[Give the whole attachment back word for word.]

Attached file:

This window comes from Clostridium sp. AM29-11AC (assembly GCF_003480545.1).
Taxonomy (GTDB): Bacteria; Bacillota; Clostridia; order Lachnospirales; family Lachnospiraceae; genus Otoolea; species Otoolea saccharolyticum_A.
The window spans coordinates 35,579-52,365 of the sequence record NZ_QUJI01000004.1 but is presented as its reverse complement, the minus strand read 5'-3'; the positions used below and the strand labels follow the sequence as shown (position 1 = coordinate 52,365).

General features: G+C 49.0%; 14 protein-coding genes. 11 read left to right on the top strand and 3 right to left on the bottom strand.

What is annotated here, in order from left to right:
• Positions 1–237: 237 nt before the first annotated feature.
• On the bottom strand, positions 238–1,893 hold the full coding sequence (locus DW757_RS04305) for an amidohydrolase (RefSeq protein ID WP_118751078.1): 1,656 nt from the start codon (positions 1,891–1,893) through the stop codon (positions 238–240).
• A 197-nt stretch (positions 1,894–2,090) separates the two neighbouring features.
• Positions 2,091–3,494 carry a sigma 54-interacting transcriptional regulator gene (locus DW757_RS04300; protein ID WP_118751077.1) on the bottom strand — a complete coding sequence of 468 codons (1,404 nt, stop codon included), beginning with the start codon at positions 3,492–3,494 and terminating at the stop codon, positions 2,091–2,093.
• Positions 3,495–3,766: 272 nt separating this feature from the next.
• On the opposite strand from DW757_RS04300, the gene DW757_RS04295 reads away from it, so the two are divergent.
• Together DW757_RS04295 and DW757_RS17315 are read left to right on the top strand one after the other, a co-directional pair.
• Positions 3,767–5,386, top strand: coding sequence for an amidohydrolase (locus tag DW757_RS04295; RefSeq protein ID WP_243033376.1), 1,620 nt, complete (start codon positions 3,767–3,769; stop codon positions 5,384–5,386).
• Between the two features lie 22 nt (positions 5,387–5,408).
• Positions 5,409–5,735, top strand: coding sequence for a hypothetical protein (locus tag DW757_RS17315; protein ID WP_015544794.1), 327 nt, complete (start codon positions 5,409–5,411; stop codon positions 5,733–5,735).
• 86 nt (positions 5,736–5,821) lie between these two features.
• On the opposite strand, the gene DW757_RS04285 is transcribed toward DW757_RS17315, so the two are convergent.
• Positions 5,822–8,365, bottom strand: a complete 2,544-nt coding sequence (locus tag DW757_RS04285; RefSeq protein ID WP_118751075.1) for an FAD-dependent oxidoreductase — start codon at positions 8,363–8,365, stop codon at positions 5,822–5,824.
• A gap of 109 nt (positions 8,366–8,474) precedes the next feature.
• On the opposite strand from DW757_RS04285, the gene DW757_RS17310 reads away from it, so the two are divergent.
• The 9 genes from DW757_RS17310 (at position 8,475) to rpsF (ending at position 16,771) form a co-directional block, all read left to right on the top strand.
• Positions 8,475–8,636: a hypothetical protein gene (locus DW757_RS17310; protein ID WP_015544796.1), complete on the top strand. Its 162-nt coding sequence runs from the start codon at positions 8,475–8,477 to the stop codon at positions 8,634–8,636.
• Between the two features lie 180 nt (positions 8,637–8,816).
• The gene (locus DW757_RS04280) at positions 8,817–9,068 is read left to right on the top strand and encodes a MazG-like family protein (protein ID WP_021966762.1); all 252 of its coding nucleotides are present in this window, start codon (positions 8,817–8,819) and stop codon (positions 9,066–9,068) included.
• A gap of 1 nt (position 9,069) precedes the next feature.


This window comes from Clostridium sp. AM29-11AC (assembly GCF_003480545.1).
Taxonomy (GTDB): Bacteria; Bacillota; Clostridia; order Lachnospirales; family Lachnospiraceae; genus Otoolea; species Otoolea saccharolyticum_A.
The window spans coordinates 35,579-52,365 of the sequence record NZ_QUJI01000004.1 but is presented as its reverse complement, the minus strand read 5'-3'; the positions used below and the strand labels follow the sequence as shown (position 1 = coordinate 52,365).

General features: G+C 49.0%; 14 protein-coding genes. 11 read left to right on the top strand and 3 right to left on the bottom strand.

What is annotated here, in order from left to right:
• Positions 1–237: 237 nt before the first annotated feature.
• On the bottom strand, positions 238–1,893 hold the full coding sequence (locus DW757_RS04305) for an amidohydrolase (RefSeq protein ID WP_118751078.1): 1,656 nt from the start codon (positions 1,891–1,893) through the stop codon (positions 238–240).
• A 197-nt stretch (positions 1,894–2,090) separates the two neighbouring features.
• Positions 2,091–3,494 carry a sigma 54-interacting transcriptional regulator gene (locus DW757_RS04300; protein ID WP_118751077.1) on the bottom strand — a complete coding sequence of 468 codons (1,404 nt, stop codon included), beginning with the start codon at positions 3,492–3,494 and terminating at the stop codon, positions 2,091–2,093.
• Positions 3,495–3,766: 272 nt separating this feature from the next.
• On the opposite strand from DW757_RS04300, the gene DW757_RS04295 reads away from it, so the two are divergent.
• Together DW757_RS04295 and DW757_RS17315 are read left to right on the top strand one after the other, a co-directional pair.
• Positions 3,767–5,386, top strand: coding sequence for an amidohydrolase (locus tag DW757_RS04295; RefSeq protein ID WP_243033376.1), 1,620 nt, complete (start codon positions 3,767–3,769; stop codon positions 5,384–5,386).
• Between the two features lie 22 nt (positions 5,387–5,408).
• Positions 5,409–5,735, top strand: coding sequence for a hypothetical protein (locus tag DW757_RS17315; protein ID WP_015544794.1), 327 nt, complete (start codon positions 5,409–5,411; stop codon positions 5,733–5,735).
• 86 nt (positions 5,736–5,821) lie between these two features.
• On the opposite strand, the gene DW757_RS04285 is transcribed toward DW757_RS17315, so the two are convergent.
• Positions 5,822–8,365, bottom strand: a complete 2,544-nt coding sequence (locus tag DW757_RS04285; RefSeq protein ID WP_118751075.1) for an FAD-dependent oxidoreductase — start codon at positions 8,363–8,365, stop codon at positions 5,822–5,824.
• A gap of 109 nt (positions 8,366–8,474) precedes the next feature.
• On the opposite strand from DW757_RS04285, the gene DW757_RS17310 reads away from it, so the two are divergent.
• The 9 genes from DW757_RS17310 (at position 8,475) to rpsF (ending at position 16,771) form a co-directional block, all read left to right on the top strand.
• Positions 8,475–8,636: a hypothetical protein gene (locus DW757_RS17310; protein ID WP_015544796.1), complete on the top strand. Its 162-nt coding sequence runs from the start codon at positions 8,475–8,477 to the stop codon at positions 8,634–8,636.
• Between the two features lie 180 nt (positions 8,637–8,816).
• The gene (locus DW757_RS04280) at positions 8,817–9,068 is read left to right on the top strand and encodes a MazG-like family protein (protein ID WP_021966762.1); all 252 of its coding nucleotides are present in this window, start codon (positions 8,817–8,819) and stop codon (positions 9,066–9,068) included.
• A gap of 1 nt (position 9,069) precedes the next feature.